The most often reported barrier to health care was the respondents’ inability to schedule their own medical appointments.
Clinics’ automated telephone system was perceived as a significant barrier.
77 interviewees had health insurance through Refugee Medical Assistance (RMA). 6 respondents lacked health coverage.
All 6 uninsured interviewees reported that they were unable to see a doctor when they needed to in the past 12 months.
Nearly 50% of the clients interviewed expressed mild to severe concern over what to do after their RMA ends and many believed health coverage would be unaffordable.
Health Clinic Care
Respondents overall reported feeling very pleased with their health clinics and doctors.
Participants were especially pleased with the care provided by pediatricians.
Burmese and Bhutanese respondents reported especially positive perceptions of PRHC clinics.
3 respondents expressed complaints about the health care they received.
Interviewees reported phone interpretation at medical appointments to be sufficient.
Perceived Health Status

Health Care Access

1. Do you have any kind of health care coverage, including health insurance, prepaid plans such
as HMOs, government plans such as Medicare, or Indian Health Service?
NO: PA 16%, PRHC sample 7.2%

2. Do you have one person you think of as your personal doctor or health care provider?
NO: PA 13%, PRHC sample 11% (12% yes only one, 77% yes more than one)

3. Was there a time in the past 12 months when you needed to see a doctor but could not because of cost?
YES: PA 13%, PRHC sample 7%

4. About how long has it been since you last visited for a routine checkup?
WITHIN THE PAST 2 YEARS: PA 83%, PRHC sample 100% (within the past 1 year)
The most common reasons stated for improvement in health status are:
U.S. healthcare system
availability of fresh food
less psychological stress
Calls to Health Clinics
Telephone calls were placed to each clinic.
Schedulers were asked whether phone interpreters were available to callers seeking to schedule appointments.
Resettlement Agency Surveys
Open-ended surveys were completed by the health coordinator of each PRHC agency.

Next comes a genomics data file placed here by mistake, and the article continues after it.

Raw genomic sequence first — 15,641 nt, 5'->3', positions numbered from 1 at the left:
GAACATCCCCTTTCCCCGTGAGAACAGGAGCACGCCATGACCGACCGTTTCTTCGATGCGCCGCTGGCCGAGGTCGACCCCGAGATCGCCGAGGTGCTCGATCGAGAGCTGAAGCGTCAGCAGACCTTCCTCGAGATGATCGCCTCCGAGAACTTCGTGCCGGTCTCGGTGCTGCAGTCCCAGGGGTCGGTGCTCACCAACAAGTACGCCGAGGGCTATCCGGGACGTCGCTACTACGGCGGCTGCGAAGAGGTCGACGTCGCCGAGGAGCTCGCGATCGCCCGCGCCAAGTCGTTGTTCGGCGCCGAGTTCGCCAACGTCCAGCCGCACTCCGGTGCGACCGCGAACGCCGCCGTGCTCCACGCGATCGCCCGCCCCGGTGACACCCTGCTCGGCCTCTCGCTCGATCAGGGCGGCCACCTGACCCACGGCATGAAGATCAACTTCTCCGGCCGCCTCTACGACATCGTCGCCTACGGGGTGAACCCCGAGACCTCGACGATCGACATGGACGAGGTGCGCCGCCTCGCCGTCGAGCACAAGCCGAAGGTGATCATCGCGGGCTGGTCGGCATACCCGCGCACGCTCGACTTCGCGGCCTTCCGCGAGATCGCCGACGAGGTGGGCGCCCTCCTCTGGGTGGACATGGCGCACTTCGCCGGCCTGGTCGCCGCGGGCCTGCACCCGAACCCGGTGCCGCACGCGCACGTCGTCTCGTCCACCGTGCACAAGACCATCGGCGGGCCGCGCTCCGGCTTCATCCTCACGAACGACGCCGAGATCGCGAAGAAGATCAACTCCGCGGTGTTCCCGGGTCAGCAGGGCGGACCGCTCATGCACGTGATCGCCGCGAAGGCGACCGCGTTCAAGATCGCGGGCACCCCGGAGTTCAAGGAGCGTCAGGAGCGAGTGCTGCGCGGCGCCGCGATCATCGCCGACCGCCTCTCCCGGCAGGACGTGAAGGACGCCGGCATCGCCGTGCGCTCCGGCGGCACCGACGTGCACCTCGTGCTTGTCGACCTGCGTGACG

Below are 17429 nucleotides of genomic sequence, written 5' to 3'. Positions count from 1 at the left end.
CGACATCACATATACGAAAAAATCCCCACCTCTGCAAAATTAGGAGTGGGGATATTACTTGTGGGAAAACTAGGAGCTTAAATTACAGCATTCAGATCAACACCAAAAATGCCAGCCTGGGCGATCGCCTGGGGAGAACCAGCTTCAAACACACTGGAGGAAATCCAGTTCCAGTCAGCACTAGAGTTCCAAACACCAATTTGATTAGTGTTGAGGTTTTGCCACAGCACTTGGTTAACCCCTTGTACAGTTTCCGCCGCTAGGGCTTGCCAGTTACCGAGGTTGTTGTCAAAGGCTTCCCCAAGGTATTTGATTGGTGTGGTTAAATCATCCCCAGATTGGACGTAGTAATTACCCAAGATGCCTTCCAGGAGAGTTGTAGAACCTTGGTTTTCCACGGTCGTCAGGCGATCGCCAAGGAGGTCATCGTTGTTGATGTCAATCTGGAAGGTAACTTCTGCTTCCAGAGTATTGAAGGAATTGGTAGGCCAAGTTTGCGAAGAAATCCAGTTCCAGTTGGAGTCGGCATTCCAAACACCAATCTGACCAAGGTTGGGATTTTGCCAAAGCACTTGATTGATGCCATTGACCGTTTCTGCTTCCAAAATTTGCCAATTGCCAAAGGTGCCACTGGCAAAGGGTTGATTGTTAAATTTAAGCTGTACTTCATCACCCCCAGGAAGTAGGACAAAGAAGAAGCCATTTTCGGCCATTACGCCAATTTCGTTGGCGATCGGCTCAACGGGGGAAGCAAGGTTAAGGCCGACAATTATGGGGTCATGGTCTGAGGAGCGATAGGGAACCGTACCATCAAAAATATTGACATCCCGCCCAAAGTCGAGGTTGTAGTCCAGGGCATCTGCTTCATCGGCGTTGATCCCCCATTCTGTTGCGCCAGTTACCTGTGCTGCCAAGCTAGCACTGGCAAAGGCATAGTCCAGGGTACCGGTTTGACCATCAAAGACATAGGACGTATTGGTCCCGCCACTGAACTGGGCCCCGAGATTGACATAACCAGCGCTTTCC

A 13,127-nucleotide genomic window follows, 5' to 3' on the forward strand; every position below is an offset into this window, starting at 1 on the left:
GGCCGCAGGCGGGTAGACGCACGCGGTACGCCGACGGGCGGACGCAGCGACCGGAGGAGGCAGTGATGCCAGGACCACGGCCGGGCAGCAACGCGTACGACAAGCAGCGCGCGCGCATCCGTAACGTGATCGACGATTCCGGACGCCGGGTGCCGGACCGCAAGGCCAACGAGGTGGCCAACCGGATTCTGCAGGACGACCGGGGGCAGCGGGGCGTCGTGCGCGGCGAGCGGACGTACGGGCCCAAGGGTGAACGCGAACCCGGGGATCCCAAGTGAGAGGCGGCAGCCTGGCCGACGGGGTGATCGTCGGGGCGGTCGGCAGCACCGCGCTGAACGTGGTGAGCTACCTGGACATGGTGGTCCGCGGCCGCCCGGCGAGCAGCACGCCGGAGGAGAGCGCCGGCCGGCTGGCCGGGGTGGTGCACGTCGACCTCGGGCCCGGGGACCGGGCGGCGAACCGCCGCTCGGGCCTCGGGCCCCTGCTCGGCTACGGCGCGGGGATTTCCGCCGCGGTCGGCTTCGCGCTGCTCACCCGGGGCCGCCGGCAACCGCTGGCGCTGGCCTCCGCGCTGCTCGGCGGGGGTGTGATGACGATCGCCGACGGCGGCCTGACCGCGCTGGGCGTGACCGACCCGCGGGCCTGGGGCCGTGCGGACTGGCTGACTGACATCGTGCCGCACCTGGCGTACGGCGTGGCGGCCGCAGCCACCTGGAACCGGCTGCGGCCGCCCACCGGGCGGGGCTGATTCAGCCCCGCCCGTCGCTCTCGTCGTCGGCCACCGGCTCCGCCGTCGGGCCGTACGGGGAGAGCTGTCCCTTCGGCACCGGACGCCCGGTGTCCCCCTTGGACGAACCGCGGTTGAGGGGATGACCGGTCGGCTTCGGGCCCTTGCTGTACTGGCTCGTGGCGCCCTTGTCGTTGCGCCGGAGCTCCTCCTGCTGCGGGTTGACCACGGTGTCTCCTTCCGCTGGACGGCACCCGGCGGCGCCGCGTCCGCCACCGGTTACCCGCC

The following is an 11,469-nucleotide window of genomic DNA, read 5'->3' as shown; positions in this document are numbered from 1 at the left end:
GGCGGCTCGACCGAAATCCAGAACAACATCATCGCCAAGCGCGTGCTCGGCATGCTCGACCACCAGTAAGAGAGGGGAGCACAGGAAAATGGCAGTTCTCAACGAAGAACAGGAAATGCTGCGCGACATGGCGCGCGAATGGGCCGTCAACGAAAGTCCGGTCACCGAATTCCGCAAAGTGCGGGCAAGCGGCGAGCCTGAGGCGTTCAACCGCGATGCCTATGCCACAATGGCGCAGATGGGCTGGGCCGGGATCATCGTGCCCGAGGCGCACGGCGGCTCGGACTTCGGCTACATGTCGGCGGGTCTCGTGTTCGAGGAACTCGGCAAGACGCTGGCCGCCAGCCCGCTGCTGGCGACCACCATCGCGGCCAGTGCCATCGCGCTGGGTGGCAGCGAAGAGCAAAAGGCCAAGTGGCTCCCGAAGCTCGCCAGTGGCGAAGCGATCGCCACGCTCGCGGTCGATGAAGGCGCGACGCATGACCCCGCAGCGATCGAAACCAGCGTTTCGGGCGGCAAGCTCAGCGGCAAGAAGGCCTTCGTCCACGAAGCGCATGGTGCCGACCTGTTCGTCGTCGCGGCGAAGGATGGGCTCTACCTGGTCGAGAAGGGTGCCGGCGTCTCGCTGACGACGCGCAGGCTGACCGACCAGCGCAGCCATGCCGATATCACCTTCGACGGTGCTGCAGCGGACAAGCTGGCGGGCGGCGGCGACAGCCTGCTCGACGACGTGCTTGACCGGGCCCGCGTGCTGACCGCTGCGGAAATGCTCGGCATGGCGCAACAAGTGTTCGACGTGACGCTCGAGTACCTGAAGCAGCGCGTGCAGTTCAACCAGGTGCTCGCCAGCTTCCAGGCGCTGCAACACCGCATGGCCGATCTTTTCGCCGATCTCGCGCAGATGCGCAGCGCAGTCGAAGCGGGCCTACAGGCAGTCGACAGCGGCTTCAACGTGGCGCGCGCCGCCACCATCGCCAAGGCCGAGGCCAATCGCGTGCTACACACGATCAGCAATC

Duration of health services ranges from 3 to 8 months for all refugees.
All provide assistance with scheduling appointments and escorting clients to appointments.
All agencies provide extra services for clients with special medical needs; only 1 has funding.
2 agencies reported that all clients are given a discrete health orientation; the third agency reported that they include health information in the R&P orientation.
On a scale of 1 to 10, priority of health for refugees is 8 on average.
2 agencies report a need for more support for health team.
Example: Scheduling Appointments
One client (fluent in English) expressed difficulty in scheduling appointments because of pronunciation/intonation differences in language and phone reception.
He cannot understand recorded instructions and has trouble expressing himself over the phone.
He would prefer to make appointments in person, but clinic staff always refers him to the phone service.
Example: Insurance
Only one family was actively looking into options to ensure coverage, largely because they are caring for elderly family members with many medical needs.
Health Access cont.
50% of respondents reported concern about what to do about health insurance, even though no questions were directly asked about this.
Many clients view the 8 month RMA period as the only time they can see a doctor.
Sample by Resettlement Agency and Clinics
Philadelphia Refugee Health Collaborative
Full transcript